The materials assigned for Week Two deal with human control
The film "Fast, Cheap, and Out of Control" demonstrates
four levels of control humans have over nature. The simplest comes in
the form of the gardener, who trims plants so they look like animals.
He is very similar to a sculptor in the sense that he has a shape he
is trying to elicit from his material. However, in this case, the material
itself is alive. He is manipulating the way this lifeform grows and
lives in order to make it look like what he wants. However, because
plants are generally seen as the lowest form of life (one step above
rocks, according to Aristotle), not much control is required by the
The second level is the biologist, who studies naked
mole rats, which behave like insects. He finds that he can manipulate
the animals, and determine, for example, where the nest is going to
be, and where the toilet is going to be, and use this to design an exhibit
in a zoo. This is a higher level of control, because he is manipulating
the nature of these animals for his own purposes. However, he is not
actually changing their nature.
The next level is the lion tamer, who actually gets the
animals to do exactly what he wants (most of the time). It is a dangerous
game, because they have their own sense of what they want to do, and
he must constantly be on guard. He controls exactly where they go and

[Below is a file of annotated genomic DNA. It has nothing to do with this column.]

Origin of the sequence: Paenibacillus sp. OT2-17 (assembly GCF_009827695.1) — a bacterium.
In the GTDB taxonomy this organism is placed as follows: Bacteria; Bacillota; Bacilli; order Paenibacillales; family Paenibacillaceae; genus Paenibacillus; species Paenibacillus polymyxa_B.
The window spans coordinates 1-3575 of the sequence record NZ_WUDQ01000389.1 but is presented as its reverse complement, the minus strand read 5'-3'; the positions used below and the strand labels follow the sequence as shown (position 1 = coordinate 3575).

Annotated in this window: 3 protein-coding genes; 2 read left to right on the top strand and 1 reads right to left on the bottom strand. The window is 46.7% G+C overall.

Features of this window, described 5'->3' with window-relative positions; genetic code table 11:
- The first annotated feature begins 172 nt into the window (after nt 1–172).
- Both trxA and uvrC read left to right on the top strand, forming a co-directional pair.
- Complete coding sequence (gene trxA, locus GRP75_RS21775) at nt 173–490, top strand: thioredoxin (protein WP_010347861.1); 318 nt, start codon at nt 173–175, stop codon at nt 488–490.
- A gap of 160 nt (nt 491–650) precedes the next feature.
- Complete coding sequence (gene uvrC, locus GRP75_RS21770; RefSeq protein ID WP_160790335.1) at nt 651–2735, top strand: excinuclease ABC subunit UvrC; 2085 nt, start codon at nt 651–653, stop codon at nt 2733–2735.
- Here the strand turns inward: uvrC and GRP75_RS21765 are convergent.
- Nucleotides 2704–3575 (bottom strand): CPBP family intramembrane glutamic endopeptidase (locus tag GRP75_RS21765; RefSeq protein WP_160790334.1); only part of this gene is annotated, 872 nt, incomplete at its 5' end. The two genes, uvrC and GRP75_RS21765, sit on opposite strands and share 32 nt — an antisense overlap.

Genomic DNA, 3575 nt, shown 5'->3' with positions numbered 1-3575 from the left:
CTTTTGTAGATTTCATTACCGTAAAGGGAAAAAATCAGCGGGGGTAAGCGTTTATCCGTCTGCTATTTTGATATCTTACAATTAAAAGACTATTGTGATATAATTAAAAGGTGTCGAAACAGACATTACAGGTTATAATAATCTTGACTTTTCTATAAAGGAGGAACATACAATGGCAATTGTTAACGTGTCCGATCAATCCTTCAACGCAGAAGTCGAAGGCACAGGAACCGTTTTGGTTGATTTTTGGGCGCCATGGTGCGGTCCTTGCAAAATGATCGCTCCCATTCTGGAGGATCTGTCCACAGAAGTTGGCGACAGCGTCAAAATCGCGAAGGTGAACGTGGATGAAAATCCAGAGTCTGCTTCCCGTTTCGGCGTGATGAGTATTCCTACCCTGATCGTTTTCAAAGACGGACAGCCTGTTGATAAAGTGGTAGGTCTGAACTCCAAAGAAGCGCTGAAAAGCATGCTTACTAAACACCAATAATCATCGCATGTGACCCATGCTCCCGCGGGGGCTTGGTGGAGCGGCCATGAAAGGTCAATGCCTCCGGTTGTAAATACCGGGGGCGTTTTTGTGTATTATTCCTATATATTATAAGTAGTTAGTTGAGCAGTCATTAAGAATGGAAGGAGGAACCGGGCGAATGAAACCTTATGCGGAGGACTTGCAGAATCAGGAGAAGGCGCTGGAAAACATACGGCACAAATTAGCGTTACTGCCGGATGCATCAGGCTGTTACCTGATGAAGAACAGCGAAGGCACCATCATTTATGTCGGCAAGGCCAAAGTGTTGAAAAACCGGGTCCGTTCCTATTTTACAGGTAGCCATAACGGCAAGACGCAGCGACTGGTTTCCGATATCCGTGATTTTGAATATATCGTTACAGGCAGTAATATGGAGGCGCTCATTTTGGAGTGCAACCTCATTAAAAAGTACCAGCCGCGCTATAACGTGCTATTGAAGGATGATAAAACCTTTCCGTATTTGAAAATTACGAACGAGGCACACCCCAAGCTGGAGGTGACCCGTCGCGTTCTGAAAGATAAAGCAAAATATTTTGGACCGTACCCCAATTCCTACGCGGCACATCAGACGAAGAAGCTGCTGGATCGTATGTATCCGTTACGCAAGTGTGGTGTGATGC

what they do - one of the highest levels of control possible on an individual
Finally, the robotics researcher has the ultimate control.
He is designing robots from the ground up, and every aspect of the robot
is under his control. He is trying to simulate nature within his context,
but if he succeeds, he will be able to "tinker" with the results, and
possibly improve on what exists already.
GFP Bunny - this is about manipulating a lifeform
(in this case, a rabbit) as art. Kac calls this Transgenic art. This raises
many obvious questions about our ability to interfere with normal progression
of life. In this case, the interference is genetic, which is the basic
building block of life.
Simon G. Penny's TRACE project tries to create an
environment that allows a person to kinesthetically interact with the
environment, making it more realistic. In this case, control is being
exerted on the environment, not the individual in the environment.
The Home of the Brain website aims to empower the
user by allowing him/her to acquire "a new way of perception". The virtual
world gives the user "artificial eyes and hands", allowing him/her to
interact with their world in a way that is not possible in the real
world. The upshot is that the virtual world is very limited in that
it must be designed by humans - it does not imply any additional "powers"
in the real world.